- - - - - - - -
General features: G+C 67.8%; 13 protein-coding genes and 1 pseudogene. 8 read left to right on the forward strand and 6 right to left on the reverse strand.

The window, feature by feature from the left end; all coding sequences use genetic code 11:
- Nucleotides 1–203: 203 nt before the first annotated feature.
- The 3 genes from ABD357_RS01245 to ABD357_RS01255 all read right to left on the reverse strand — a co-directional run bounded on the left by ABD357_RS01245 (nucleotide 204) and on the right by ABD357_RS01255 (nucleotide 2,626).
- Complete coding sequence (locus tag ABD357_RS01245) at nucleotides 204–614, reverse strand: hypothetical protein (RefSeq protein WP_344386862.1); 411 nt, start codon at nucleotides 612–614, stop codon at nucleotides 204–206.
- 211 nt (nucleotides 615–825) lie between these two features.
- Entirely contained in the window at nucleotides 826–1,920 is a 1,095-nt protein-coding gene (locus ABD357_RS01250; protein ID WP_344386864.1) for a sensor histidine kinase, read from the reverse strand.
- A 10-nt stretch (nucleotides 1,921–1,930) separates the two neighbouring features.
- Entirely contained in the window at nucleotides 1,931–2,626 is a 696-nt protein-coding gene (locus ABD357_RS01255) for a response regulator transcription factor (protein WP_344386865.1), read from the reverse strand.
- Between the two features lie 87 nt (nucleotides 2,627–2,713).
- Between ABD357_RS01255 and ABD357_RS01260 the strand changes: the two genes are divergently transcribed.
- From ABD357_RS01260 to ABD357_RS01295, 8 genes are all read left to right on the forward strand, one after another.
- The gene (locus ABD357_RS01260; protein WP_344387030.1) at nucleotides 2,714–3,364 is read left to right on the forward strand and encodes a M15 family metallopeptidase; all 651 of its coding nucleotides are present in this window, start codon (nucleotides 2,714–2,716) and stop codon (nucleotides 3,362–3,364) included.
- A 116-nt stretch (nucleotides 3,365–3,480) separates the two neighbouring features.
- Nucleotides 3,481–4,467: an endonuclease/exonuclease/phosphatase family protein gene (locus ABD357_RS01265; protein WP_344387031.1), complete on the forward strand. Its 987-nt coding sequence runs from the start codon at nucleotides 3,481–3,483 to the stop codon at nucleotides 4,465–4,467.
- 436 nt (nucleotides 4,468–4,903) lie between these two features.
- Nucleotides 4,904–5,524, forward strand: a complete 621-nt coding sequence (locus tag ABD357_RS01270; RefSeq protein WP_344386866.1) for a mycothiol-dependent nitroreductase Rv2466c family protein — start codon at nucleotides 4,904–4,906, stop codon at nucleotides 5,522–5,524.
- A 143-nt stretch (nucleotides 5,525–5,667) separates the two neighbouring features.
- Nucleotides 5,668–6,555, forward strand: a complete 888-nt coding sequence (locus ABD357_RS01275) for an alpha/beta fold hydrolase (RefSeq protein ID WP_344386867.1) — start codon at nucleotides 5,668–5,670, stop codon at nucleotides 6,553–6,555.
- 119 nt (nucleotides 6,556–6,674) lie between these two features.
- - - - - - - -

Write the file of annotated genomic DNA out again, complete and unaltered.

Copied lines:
General features: G+C 67.8%; 13 protein-coding genes and 1 pseudogene. 8 read left to right on the forward strand and 6 right to left on the reverse strand.

The window, feature by feature from the left end; all coding sequences use genetic code 11:
- Nucleotides 1–203: 203 nt before the first annotated feature.
- The 3 genes from ABD357_RS01245 to ABD357_RS01255 all read right to left on the reverse strand — a co-directional run bounded on the left by ABD357_RS01245 (nucleotide 204) and on the right by ABD357_RS01255 (nucleotide 2,626).
- Complete coding sequence (locus tag ABD357_RS01245) at nucleotides 204–614, reverse strand: hypothetical protein (RefSeq protein WP_344386862.1); 411 nt, start codon at nucleotides 612–614, stop codon at nucleotides 204–206.
- 211 nt (nucleotides 615–825) lie between these two features.
- Entirely contained in the window at nucleotides 826–1,920 is a 1,095-nt protein-coding gene (locus ABD357_RS01250; protein ID WP_344386864.1) for a sensor histidine kinase, read from the reverse strand.
- A 10-nt stretch (nucleotides 1,921–1,930) separates the two neighbouring features.
- Entirely contained in the window at nucleotides 1,931–2,626 is a 696-nt protein-coding gene (locus ABD357_RS01255) for a response regulator transcription factor (protein WP_344386865.1), read from the reverse strand.
- Between the two features lie 87 nt (nucleotides 2,627–2,713).
- Between ABD357_RS01255 and ABD357_RS01260 the strand changes: the two genes are divergently transcribed.
- From ABD357_RS01260 to ABD357_RS01295, 8 genes are all read left to right on the forward strand, one after another.
- The gene (locus ABD357_RS01260; protein WP_344387030.1) at nucleotides 2,714–3,364 is read left to right on the forward strand and encodes a M15 family metallopeptidase; all 651 of its coding nucleotides are present in this window, start codon (nucleotides 2,714–2,716) and stop codon (nucleotides 3,362–3,364) included.
- A 116-nt stretch (nucleotides 3,365–3,480) separates the two neighbouring features.
- Nucleotides 3,481–4,467: an endonuclease/exonuclease/phosphatase family protein gene (locus ABD357_RS01265; protein WP_344387031.1), complete on the forward strand. Its 987-nt coding sequence runs from the start codon at nucleotides 3,481–3,483 to the stop codon at nucleotides 4,465–4,467.
- 436 nt (nucleotides 4,468–4,903) lie between these two features.
- Nucleotides 4,904–5,524, forward strand: a complete 621-nt coding sequence (locus tag ABD357_RS01270; RefSeq protein WP_344386866.1) for a mycothiol-dependent nitroreductase Rv2466c family protein — start codon at nucleotides 4,904–4,906, stop codon at nucleotides 5,522–5,524.
- A 143-nt stretch (nucleotides 5,525–5,667) separates the two neighbouring features.
- Nucleotides 5,668–6,555, forward strand: a complete 888-nt coding sequence (locus ABD357_RS01275) for an alpha/beta fold hydrolase (RefSeq protein ID WP_344386867.1) — start codon at nucleotides 5,668–5,670, stop codon at nucleotides 6,553–6,555.
- 119 nt (nucleotides 6,556–6,674) lie between these two features.